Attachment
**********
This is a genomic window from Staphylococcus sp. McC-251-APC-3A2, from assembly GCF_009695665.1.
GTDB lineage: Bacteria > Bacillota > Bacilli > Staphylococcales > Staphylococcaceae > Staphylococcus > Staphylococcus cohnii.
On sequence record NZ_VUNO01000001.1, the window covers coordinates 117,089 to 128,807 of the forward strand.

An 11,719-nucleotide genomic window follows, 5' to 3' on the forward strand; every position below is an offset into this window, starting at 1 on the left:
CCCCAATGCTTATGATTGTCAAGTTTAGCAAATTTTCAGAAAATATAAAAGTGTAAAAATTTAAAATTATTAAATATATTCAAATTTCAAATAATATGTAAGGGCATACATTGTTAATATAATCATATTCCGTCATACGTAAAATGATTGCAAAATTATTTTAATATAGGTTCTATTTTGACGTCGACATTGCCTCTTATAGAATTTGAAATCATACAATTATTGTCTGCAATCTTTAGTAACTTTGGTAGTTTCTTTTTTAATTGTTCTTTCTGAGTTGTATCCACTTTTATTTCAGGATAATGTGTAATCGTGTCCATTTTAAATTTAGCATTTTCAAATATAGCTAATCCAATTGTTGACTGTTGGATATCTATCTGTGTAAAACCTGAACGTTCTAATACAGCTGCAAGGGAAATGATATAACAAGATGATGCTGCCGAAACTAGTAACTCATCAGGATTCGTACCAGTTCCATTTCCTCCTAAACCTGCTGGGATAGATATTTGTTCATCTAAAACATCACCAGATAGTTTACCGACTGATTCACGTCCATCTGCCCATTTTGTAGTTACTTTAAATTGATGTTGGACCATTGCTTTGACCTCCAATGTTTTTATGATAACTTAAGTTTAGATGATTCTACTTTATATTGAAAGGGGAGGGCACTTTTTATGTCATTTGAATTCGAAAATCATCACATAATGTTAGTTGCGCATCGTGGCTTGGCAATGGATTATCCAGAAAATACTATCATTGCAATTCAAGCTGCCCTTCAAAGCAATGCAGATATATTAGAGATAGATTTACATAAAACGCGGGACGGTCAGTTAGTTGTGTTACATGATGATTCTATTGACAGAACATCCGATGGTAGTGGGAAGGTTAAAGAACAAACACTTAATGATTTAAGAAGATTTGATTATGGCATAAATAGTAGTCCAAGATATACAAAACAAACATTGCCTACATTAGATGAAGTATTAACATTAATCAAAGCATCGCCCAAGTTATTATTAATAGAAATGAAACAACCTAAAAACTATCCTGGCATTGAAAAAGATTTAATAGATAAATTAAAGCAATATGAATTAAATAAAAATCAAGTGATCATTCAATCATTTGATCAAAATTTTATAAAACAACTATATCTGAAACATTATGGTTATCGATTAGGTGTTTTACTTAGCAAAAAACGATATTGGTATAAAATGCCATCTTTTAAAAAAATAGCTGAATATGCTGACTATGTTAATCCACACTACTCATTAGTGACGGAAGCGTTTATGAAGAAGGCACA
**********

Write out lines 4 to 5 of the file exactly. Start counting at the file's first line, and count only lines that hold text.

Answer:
An 11,719-nucleotide genomic window follows, 5' to 3' on the forward strand; every position below is an offset into this window, starting at 1 on the left:
CCCCAATGCTTATGATTGTCAAGTTTAGCAAATTTTCAGAAAATATAAAAGTGTAAAAATTTAAAATTATTAAATATATTCAAATTTCAAATAATATGTAAGGGCATACATTGTTAATATAATCATATTCCGTCATACGTAAAATGATTGCAAAATTATTTTAATATAGGTTCTATTTTGACGTCGACATTGCCTCTTATAGAATTTGAAATCATACAATTATTGTCTGCAATCTTTAGTAACTTTGGTAGTTTCTTTTTTAATTGTTCTTTCTGAGTTGTATCCACTTTTATTTCAGGATAATGTGTAATCGTGTCCATTTTAAATTTAGCATTTTCAAATATAGCTAATCCAATTGTTGACTGTTGGATATCTATCTGTGTAAAACCTGAACGTTCTAATACAGCTGCAAGGGAAATGATATAACAAGATGATGCTGCCGAAACTAGTAACTCATCAGGATTCGTACCAGTTCCATTTCCTCCTAAACCTGCTGGGATAGATATTTGTTCATCTAAAACATCACCAGATAGTTTACCGACTGATTCACGTCCATCTGCCCATTTTGTAGTTACTTTAAATTGATGTTGGACCATTGCTTTGACCTCCAATGTTTTTATGATAACTTAAGTTTAGATGATTCTACTTTATATTGAAAGGGGAGGGCACTTTTTATGTCATTTGAATTCGAAAATCATCACATAATGTTAGTTGCGCATCGTGGCTTGGCAATGGATTATCCAGAAAATACTATCATTGCAATTCAAGCTGCCCTTCAAAGCAATGCAGATATATTAGAGATAGATTTACATAAAACGCGGGACGGTCAGTTAGTTGTGTTACATGATGATTCTATTGACAGAACATCCGATGGTAGTGGGAAGGTTAAAGAACAAACACTTAATGATTTAAGAAGATTTGATTATGGCATAAATAGTAGTCCAAGATATACAAAACAAACATTGCCTACATTAGATGAAGTATTAACATTAATCAAAGCATCGCCCAAGTTATTATTAATAGAAATGAAACAACCTAAAAACTATCCTGGCATTGAAAAAGATTTAATAGATAAATTAAAGCAATATGAATTAAATAAAAATCAAGTGATCATTCAATCATTTGATCAAAATTTTATAAAACAACTATATCTGAAACATTATGGTTATCGATTAGGTGTTTTACTTAGCAAAAAACGATATTGGTATAAAATGCCATCTTTTAAAAAAATAGCTGAATATGCTGACTATGTTAATCCACACTACTCATTAGTGACGGAAGCGTTTATGAAGAAGGCACA